For example, she was once asked to be a guest on the Johnny Carson's Tonight Show, and she brought along one of her most beloved turtles, adorned in a handmade outfit. While a little unconventional, the stunt did bring a great deal of national attention to the plight of the sea turtle. And it's hard to argue with results.
After seeing the show, viewers began sending money. Then there were more interview requests, and many came to South Padre Island to see the turtles. What had started as one woman's passion continues today in the efforts of Sea Turtle Inc. and it's qualified staff and volunteers. And while Ila is gone now, her memory lives on in the legacy she leaves behind.
While Sea Turtle, Inc. was formed specifically to assist in the protection of Kemp's ridley sea turtles, down through the years its mission expanded to support the conservation of all marine turtle species along the Texas coast. For years volunteers have provided educational programs to Texas schools, civic organizations and tourist bureaus, as well as aggressively engaging the media with the plight of these magnificent creatures.
Down through the years volunteers have shared their stories of rehabilitation successes, interesting rescue stories, and environmental issues with any who would lend an ear.
The organization's South Padre Island facility, while simple and a bit crowded for space, is both an educational and rehabilitation center, and serves as a gathering place for supporters of the cause. The small facility also serves as an attraction for the Island.
But times have changed and Sea Turtle, Inc. has outgrown the simple facility down through the years. The organization finds itself in dire need of a larger facility to continue its' research, education and rehabilitation efforts.
A new $700,000 state-of-the-art facility has been designed and a long awaited groundbreaking is set to get underway in 2007, thanks to local organizations like the South Padre Island Community Foundation (SPICF), and public donations that have raised about $150,000 to begin the project.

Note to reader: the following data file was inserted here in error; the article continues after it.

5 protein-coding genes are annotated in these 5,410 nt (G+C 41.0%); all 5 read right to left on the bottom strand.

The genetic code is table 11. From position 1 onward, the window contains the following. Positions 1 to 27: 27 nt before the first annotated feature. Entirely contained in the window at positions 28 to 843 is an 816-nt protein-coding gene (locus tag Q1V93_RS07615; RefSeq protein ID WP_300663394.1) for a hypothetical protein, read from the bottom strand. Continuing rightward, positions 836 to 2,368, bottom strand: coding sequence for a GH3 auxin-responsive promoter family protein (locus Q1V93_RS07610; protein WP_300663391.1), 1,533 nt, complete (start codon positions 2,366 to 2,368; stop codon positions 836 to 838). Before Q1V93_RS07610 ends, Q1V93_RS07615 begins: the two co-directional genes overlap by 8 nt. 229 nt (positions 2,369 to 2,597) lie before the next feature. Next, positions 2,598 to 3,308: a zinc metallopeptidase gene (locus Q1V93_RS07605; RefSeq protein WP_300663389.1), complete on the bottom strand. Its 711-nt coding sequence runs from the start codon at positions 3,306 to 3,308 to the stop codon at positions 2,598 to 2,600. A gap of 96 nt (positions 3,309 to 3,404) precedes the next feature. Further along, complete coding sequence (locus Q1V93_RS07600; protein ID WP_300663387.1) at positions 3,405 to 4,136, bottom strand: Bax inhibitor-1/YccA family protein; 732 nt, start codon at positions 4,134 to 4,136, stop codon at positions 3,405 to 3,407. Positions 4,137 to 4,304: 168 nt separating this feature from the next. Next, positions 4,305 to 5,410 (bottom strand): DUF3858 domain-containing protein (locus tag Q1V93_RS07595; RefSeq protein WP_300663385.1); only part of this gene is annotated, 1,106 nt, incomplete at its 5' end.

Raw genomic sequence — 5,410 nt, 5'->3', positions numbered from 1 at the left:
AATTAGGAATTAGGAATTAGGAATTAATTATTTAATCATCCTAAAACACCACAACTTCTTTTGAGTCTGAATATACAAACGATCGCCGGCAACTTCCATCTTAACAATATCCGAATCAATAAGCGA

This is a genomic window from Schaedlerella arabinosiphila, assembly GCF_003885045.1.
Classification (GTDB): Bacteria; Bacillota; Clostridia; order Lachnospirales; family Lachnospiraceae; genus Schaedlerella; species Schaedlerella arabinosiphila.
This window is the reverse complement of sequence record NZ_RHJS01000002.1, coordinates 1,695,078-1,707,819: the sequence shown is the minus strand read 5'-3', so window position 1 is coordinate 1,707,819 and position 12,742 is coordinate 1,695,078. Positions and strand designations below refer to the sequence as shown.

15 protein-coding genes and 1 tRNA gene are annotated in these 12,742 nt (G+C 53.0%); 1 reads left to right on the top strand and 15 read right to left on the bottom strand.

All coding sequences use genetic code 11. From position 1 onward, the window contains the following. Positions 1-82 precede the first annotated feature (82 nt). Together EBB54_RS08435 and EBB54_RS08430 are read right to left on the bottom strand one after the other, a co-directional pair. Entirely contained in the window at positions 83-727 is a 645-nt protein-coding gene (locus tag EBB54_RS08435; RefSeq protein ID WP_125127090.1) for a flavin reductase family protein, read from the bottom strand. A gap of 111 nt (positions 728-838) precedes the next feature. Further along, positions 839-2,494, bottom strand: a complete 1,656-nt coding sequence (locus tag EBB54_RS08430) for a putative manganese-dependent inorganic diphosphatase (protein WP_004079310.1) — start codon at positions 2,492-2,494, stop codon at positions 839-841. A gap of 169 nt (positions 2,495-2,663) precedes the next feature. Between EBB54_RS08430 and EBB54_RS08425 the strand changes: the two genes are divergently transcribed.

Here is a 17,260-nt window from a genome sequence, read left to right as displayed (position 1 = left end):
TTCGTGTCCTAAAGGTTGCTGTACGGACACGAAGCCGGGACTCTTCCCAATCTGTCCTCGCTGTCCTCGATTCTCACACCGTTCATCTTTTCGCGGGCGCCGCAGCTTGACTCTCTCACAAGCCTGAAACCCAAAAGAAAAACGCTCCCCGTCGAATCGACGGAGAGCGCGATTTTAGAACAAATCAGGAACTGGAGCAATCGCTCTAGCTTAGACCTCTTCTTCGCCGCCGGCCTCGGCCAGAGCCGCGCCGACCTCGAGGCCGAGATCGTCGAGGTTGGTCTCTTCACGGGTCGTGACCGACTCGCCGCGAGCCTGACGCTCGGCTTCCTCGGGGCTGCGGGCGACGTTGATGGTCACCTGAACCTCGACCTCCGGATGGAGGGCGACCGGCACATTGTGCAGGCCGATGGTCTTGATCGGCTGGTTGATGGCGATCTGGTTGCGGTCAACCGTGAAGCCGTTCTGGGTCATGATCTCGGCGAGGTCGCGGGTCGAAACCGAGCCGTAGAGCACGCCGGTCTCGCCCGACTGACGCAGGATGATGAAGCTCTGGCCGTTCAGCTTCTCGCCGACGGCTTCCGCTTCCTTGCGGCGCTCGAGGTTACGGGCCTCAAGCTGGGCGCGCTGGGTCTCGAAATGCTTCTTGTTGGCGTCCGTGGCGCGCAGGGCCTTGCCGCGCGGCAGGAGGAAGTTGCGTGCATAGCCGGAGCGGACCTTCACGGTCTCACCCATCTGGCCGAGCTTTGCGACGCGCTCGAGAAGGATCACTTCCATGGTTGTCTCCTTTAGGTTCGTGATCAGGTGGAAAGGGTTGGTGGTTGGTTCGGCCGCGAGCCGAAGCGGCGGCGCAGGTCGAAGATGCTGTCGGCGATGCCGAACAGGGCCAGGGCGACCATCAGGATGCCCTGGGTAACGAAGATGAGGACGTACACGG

The project got another big boost when a California-based architect donated their design services because of their strong belief and support of sea turtle preservation.
The new Sea Turtle, Inc. Center, once complete, will have permanent displays and large acrylic aquariums to provide panoramic views of the sea turtles hosted for research and rehabilitation. There will be an educational area, a meeting room, a larger gift shop, and large, clear indoor tanks. These indoor tanks are especially valuable in the winter as even on the coast, a quick cold snap can be harmful to these creatures.
There are many ways to help out the cause. Donations of time and money are always accepted. In fact, Sea Turtle, Inc. attracts a large number of annual Winter Texan volunteers who come back year after year to help with the turtles.
Next time you're in the neighborhood, the staff and supporters of Sea Turtle, Inc, invite you to enjoy the uncrowded beaches and stop by the center and help out our state's oldest winter visitors - the ancient ocean dweller that we call turtles.
Sea Turtle Inc.
Gulf Office of the Sea Turtle Restoration Project on South Padre Island
Motel on the beach with bar and grill. We currently have selected standard and kitchenette rooms at special discount prices for winter Texan visitors. We also have 1 and 2 bedroom condos for rent. Please call the hotel at 1-800-723-6519.
This South Padre Island hotel is within walking distance to many of the shops and fine restaurants in this resort community. Visitors will also enjoy the miles of pearly-white beaches, waves and sand dunes that surround the hotel. Phone: (956) 772-9020 Fax: (956) 772-9022.